When people ask me why they should use a bot, my answer is simple.
Bots are engaging.
Land on a webpage, and you need to go through the effort of reading the content and figuring out exactly what is being said. Land on a bot, and it will (ideally) tell you exactly what you need to know, when you want to know it.
For this reason, it does not take much effort to find several articles explaining why marketers should pay attention to bots.
So it comes as a great surprise to me that I have found no political bots.
Political Campaign or Marketing Campaign?
The best way I have heard the political campaign described is as a combination of a war and an ad campaign. There exist two opposing sides intent upon battling for victory, emblematic of war. But at the same time, political campaigns are essentially marketing campaigns. Opposing camps try to engage with as many potential leads as possible in the hope of getting more people to back their product, i.e. their candidate.
Living in India, you learn that politicians will do anything to make you think of them. While at the local level, this is largely limited to offline methods like hoardings and pamphlets, national campaigns go all out - radio, TV, public speeches, front page newspaper ads, YouTube commercials, text messages, those much dreaded WhatsApp forwards that your uncle just cannot stop sending, the list is endless.
In fact, in what I can only assume to be a first of its kind, here is a picture of our current Prime Minister campaigning via hologram in his successful 2014 parliamentary election campaign.
It really makes you question the common adage on you not being able to be in two places at once.
Of late, in India, it has become something of a trend to engage supporters through programmes, where leaders address their supporters’ questions and concerns. The Prime Minister runs a radio show called Mann ki Baat (Talk from the Heart). Meanwhile, his political rival and Chief Minister of Delhi Arvind Kejriwal recently started an internet show called Talk to AK, which garnered hundreds of thousands of views on YouTube and Facebook, and saw not one but two hashtags (#talktoaktomorrow and #TalkToAK) trending on Twitter.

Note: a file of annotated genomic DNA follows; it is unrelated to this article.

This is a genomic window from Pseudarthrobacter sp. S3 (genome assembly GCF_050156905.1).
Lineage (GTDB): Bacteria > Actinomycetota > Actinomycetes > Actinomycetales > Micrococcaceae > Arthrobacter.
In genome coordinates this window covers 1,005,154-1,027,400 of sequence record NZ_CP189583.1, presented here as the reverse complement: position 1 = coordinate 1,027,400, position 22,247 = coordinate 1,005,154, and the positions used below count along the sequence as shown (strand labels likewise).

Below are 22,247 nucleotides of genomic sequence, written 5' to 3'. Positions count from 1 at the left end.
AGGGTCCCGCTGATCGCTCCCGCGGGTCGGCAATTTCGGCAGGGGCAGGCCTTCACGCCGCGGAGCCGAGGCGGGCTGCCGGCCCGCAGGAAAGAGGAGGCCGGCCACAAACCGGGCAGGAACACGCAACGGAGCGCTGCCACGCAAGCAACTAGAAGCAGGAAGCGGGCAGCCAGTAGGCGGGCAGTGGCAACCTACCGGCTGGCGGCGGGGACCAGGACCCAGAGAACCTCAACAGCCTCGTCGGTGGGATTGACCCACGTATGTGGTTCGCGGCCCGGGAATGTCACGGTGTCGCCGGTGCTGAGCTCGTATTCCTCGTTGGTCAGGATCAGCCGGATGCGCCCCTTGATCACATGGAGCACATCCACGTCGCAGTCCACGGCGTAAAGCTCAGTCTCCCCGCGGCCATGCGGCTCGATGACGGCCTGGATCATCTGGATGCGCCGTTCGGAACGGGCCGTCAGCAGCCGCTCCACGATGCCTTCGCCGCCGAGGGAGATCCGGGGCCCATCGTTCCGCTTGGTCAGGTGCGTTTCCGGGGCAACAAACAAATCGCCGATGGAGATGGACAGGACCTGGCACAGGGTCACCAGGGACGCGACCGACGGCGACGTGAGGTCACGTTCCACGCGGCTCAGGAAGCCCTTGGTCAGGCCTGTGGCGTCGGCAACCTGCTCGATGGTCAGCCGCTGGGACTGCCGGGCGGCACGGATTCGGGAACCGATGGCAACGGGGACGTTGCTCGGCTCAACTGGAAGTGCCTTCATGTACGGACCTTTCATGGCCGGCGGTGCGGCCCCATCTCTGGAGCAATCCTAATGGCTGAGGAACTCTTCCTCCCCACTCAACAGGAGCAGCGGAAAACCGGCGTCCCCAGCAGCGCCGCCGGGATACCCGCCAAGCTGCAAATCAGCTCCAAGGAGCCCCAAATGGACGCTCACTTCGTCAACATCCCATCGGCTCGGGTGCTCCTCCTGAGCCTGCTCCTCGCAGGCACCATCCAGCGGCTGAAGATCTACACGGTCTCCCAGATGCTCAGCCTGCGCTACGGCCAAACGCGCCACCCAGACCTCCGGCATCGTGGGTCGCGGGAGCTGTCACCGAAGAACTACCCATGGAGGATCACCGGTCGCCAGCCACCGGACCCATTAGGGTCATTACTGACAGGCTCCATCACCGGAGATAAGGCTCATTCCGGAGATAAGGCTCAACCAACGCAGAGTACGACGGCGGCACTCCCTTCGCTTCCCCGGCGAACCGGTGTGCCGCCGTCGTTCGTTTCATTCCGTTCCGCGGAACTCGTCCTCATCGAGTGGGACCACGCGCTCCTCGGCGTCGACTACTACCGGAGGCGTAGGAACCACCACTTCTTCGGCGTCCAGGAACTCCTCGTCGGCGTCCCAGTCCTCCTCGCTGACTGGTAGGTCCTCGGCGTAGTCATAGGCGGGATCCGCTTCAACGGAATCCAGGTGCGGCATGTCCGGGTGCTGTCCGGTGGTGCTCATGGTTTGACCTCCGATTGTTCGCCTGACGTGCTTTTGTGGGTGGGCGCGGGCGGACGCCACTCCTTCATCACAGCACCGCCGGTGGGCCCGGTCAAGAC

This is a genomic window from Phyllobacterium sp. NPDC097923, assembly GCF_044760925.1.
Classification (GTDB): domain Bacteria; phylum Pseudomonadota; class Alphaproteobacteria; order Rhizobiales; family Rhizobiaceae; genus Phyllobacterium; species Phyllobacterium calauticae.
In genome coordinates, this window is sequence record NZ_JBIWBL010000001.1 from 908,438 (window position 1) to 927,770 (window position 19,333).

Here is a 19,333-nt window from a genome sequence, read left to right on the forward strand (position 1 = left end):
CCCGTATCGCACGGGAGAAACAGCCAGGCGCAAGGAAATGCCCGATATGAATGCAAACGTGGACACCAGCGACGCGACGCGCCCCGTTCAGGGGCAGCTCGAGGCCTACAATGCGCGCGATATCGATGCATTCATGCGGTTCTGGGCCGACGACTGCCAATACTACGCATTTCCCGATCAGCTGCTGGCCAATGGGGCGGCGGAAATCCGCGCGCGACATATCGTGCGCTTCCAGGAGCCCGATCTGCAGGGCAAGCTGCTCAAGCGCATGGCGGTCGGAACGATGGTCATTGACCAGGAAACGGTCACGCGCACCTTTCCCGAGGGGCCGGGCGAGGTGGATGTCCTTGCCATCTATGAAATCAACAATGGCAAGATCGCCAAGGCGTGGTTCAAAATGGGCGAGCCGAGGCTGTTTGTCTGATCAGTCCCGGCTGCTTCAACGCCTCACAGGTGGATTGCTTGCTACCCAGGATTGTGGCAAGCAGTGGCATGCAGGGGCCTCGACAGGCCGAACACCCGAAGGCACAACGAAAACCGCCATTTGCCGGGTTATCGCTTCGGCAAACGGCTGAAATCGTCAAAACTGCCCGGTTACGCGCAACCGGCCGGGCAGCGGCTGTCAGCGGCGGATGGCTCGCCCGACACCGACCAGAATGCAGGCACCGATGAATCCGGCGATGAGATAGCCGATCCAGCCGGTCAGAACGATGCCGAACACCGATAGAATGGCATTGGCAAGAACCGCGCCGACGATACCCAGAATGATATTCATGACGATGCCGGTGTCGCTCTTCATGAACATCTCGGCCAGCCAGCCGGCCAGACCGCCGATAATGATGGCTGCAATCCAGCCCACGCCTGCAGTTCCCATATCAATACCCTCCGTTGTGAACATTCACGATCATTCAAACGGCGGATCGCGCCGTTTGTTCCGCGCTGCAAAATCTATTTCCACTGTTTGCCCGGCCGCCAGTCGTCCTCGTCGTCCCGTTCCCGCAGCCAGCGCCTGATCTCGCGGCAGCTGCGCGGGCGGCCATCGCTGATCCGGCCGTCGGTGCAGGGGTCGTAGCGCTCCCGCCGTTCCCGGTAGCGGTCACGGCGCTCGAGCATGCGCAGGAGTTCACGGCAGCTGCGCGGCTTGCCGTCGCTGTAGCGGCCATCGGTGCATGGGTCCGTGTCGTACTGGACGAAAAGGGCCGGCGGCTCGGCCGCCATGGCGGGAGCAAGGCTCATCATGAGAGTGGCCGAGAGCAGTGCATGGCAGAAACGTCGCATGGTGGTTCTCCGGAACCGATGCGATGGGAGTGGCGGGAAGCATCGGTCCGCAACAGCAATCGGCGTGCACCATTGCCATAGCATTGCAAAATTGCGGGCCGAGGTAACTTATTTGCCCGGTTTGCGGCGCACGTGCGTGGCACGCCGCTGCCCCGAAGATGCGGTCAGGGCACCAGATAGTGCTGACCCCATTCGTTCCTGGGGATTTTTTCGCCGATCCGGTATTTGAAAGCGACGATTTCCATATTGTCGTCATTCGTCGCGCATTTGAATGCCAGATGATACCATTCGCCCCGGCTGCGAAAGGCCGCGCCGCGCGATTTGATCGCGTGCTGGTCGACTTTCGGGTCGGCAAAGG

I can't help but think that a natural progression of this trend would be having a chatbot.
A chatbot! Really?
They are a new tool in the kit of a marketer and a new weapon in the hands of a general waging a campaign.
As politicians try to engage with potential voters and supporters more meaningfully, a chatbot offers the promise of the ultimate level of engagement. Rather than having a talk show on which only a few supporters can get their questions through, imagine a future in which everyone has complete access to their leaders through a bot. A virtual AK or Modi, if you will, who will answer all your questions about their policies.
Of course, the benefits do not flow only in one direction. A corollary is that every citizen has complete access to their leaders through a bot, and can, therefore, hold them more accountable. Imagine if you could scream at your local politician every time you saw a pothole or a garbage dump appear near your house. Political accountability would increase significantly.
Chatbots will disrupt governance and elections as we know them today. They are a natural progression in our everlasting quest to create a system of government in which politicians are responsive to their voters’ desires, and are held accountable for their actions after the frenzy of an election is over.
Inspired by this thought process, I decided to create a political bot! Over the weekend, I created a scripted bot that turned Arvind Kejriwal's platform into a bot.
The future of the Indian political system certainly looks a lot more exciting!
(Disclaimer: The views and opinions expressed in this article are those of the author and do not necessarily reflect the views of YourStory.)
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